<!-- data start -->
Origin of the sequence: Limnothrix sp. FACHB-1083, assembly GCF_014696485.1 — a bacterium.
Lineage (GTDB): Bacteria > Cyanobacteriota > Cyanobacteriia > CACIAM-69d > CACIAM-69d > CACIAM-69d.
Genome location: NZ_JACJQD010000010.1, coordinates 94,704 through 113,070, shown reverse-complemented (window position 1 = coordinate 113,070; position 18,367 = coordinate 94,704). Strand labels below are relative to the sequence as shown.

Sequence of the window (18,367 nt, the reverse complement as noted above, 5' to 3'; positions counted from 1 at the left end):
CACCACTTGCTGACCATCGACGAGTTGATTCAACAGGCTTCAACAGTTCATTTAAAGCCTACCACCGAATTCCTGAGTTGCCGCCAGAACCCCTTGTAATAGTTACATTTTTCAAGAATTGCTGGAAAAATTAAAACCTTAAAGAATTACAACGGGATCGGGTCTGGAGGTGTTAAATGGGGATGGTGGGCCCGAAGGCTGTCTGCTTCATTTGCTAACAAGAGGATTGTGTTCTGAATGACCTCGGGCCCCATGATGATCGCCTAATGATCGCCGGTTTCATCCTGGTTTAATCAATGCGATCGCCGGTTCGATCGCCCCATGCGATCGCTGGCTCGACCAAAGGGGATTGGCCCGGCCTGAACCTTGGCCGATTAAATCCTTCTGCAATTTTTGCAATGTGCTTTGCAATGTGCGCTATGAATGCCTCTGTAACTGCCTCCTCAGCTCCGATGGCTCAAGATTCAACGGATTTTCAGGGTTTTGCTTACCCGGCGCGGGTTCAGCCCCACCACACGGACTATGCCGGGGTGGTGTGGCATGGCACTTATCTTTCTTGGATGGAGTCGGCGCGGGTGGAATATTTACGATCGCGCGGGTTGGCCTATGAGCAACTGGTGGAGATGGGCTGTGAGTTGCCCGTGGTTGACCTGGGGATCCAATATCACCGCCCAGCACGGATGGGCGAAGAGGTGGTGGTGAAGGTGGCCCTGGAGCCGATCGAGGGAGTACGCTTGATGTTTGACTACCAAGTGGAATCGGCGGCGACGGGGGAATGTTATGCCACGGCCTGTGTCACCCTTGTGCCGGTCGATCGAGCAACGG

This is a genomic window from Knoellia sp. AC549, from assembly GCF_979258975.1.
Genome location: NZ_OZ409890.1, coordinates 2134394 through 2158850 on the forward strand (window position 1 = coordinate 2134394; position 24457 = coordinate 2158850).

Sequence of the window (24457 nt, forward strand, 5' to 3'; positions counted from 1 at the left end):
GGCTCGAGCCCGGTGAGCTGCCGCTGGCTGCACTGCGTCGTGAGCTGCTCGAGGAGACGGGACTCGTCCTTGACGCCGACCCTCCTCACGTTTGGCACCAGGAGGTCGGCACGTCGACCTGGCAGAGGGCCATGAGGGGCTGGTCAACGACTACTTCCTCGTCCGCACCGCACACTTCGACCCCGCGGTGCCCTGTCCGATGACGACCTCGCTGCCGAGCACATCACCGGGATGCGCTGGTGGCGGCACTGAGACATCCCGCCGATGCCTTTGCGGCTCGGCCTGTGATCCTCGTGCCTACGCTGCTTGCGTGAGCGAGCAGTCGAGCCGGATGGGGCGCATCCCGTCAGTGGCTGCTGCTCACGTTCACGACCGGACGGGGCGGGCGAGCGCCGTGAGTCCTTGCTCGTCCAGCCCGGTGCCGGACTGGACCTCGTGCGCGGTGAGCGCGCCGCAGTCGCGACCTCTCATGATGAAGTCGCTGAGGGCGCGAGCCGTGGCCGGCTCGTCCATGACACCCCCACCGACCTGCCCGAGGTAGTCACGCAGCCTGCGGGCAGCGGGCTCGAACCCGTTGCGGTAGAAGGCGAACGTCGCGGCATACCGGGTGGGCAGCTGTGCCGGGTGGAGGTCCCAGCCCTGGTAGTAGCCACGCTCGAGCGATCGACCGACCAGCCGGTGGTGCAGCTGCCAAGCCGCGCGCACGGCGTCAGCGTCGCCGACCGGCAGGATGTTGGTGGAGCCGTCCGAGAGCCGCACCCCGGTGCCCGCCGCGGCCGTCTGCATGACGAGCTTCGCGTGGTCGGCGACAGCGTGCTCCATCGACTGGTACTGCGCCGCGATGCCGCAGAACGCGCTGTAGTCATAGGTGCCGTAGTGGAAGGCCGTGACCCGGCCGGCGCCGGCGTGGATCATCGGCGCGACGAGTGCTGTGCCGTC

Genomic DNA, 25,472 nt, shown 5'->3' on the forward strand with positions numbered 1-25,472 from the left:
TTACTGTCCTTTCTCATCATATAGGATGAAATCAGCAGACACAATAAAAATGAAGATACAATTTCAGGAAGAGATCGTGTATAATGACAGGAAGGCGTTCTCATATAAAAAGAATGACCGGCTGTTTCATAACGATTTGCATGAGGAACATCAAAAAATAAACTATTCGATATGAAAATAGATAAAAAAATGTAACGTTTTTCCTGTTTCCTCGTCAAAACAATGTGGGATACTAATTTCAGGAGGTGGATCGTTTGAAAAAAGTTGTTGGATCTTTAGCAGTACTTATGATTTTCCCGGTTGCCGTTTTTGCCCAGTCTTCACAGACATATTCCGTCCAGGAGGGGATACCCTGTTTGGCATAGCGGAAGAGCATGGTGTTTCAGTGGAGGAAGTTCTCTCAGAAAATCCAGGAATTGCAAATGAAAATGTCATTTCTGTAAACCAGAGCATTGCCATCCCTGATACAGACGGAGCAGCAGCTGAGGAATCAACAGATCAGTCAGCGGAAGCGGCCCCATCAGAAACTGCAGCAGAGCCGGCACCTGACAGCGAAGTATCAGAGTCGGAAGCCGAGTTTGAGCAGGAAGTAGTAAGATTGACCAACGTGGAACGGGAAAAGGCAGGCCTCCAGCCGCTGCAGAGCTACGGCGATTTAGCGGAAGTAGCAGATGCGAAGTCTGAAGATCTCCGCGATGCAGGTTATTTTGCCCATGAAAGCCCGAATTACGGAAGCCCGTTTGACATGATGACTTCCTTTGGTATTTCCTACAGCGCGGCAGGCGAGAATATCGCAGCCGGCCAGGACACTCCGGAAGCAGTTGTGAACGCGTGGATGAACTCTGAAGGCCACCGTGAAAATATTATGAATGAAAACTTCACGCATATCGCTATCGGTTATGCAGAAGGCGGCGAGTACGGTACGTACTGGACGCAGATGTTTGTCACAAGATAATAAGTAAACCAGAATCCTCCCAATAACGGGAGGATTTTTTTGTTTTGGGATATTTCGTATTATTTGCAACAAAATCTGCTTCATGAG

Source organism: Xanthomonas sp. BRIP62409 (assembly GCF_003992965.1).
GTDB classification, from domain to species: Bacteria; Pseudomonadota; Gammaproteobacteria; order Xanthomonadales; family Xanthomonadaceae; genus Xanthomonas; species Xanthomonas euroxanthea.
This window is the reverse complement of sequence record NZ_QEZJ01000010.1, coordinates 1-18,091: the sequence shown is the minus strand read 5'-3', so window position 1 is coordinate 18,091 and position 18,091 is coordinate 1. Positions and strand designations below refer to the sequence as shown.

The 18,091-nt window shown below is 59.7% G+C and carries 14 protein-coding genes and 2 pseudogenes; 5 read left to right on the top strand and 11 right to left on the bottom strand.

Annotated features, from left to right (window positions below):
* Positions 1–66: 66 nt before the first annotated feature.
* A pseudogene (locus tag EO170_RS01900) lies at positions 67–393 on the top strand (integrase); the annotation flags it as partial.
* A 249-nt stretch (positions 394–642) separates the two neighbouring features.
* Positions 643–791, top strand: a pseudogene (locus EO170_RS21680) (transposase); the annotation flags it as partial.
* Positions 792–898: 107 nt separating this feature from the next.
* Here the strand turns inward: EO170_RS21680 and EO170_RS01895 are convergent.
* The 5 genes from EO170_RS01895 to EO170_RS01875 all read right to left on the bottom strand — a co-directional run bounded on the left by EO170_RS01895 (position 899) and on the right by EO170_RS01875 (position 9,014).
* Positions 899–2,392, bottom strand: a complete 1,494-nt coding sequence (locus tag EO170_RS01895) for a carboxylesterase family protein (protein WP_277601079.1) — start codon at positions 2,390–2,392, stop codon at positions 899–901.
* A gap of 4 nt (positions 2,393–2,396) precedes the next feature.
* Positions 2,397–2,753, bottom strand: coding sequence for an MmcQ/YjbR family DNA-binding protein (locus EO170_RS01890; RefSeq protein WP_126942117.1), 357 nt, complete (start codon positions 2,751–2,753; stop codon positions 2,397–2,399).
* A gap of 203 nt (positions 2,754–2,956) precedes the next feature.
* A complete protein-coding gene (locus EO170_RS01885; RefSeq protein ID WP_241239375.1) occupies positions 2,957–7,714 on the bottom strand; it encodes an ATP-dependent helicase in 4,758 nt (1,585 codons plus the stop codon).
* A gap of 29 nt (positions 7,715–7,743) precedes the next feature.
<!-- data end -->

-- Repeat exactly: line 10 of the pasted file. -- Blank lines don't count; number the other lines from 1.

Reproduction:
Genomic DNA, 25,472 nt, shown 5'->3' on the forward strand with positions numbered 1-25,472 from the left: